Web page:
Land-use planning should do a better job with ecological connectivity, too. Some cities, like Edmonton in Canada, have given great emphasis to ecological connectivity and have been utilizing circuit theory to understand where physical barriers and ecological disconnects prevent birds (and other animals) from easily moving through the city. This is really part and parcel of the larger vision of a multispecies city: We should want to live in places where we share space and actively work to coexist with many other species.

PLANNING: Do less urban areas have room for improvement, too?

BEATLEY: Yes, suburbs also offer opportunities to reduce dangers for birds and positively enhance habitats. A high percentage of birds are killed striking windows in lower-density residential areas, which can be prevented by cost-effective window treatments and off-the-shelf commercial products, from parachords that hang down over windows to bird-friendly tape to film treatments.

A larger challenge is converting turfgrass suburban lawns into bird-supportive gardens with native species. Such a change would provide standalone benefits like lower water and energy consumption, of course, but it would also benefit birds. As University of Delaware ecologist Doug Tallamy argues, if we converted just half our lawns, that would mean 20 million acres of bird habitat, amounting to what he calls a "homegrown national park." Planners can help overcome these obstacles.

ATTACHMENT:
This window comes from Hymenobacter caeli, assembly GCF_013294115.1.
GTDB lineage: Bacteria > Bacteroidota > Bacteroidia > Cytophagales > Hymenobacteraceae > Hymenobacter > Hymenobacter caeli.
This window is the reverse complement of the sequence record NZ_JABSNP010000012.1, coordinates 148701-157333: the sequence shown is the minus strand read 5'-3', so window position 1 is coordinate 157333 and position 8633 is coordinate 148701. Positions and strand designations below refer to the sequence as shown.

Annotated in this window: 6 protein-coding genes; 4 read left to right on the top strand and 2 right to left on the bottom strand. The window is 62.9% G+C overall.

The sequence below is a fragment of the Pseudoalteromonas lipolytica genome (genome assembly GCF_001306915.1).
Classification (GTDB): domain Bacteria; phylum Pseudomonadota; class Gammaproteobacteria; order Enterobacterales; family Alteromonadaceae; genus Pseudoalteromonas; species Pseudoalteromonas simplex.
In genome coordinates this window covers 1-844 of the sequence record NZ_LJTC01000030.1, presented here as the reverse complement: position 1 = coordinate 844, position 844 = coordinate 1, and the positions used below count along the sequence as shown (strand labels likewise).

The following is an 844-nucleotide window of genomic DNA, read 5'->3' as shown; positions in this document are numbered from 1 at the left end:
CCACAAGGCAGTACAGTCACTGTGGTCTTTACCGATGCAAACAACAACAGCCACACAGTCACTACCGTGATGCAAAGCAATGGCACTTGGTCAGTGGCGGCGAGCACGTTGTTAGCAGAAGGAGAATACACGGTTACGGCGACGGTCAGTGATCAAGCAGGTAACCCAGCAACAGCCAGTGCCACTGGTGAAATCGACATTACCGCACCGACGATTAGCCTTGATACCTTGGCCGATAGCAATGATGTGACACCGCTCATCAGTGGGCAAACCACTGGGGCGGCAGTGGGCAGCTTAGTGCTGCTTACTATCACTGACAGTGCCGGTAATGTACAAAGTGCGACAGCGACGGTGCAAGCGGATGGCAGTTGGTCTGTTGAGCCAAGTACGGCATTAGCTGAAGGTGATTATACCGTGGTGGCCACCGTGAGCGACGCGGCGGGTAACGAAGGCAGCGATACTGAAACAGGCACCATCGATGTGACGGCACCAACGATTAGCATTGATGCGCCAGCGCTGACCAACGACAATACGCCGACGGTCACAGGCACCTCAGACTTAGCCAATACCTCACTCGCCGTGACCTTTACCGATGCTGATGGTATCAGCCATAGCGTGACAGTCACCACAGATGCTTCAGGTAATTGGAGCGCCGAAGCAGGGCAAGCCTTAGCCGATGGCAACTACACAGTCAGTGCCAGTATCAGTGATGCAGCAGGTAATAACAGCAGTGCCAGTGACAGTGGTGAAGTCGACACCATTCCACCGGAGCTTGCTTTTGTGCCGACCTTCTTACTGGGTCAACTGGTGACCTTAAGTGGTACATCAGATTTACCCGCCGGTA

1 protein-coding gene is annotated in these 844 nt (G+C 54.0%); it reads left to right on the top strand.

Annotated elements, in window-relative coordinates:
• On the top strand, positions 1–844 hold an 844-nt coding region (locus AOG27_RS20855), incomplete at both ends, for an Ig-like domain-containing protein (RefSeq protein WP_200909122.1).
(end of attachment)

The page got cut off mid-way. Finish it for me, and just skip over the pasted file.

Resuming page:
A recent example is Toronto's grass and weeds bylaw, which essentially makes a native garden illegal (though there is a mechanism for applying for an exemption). Nina-Marie Lister, a planning professor at Ryerson University who converted her yard to a native garden, found to be in violation, has ignited a conversation in Toronto about the bylaw and mounted a challenge to the "lawn order" (as one newspaper headline cleverly put it). Indeed, given the many ecological services and benefits provided by such native gardens, cities should not prohibit or discourage them; instead, we should actively support and financially subsidize them.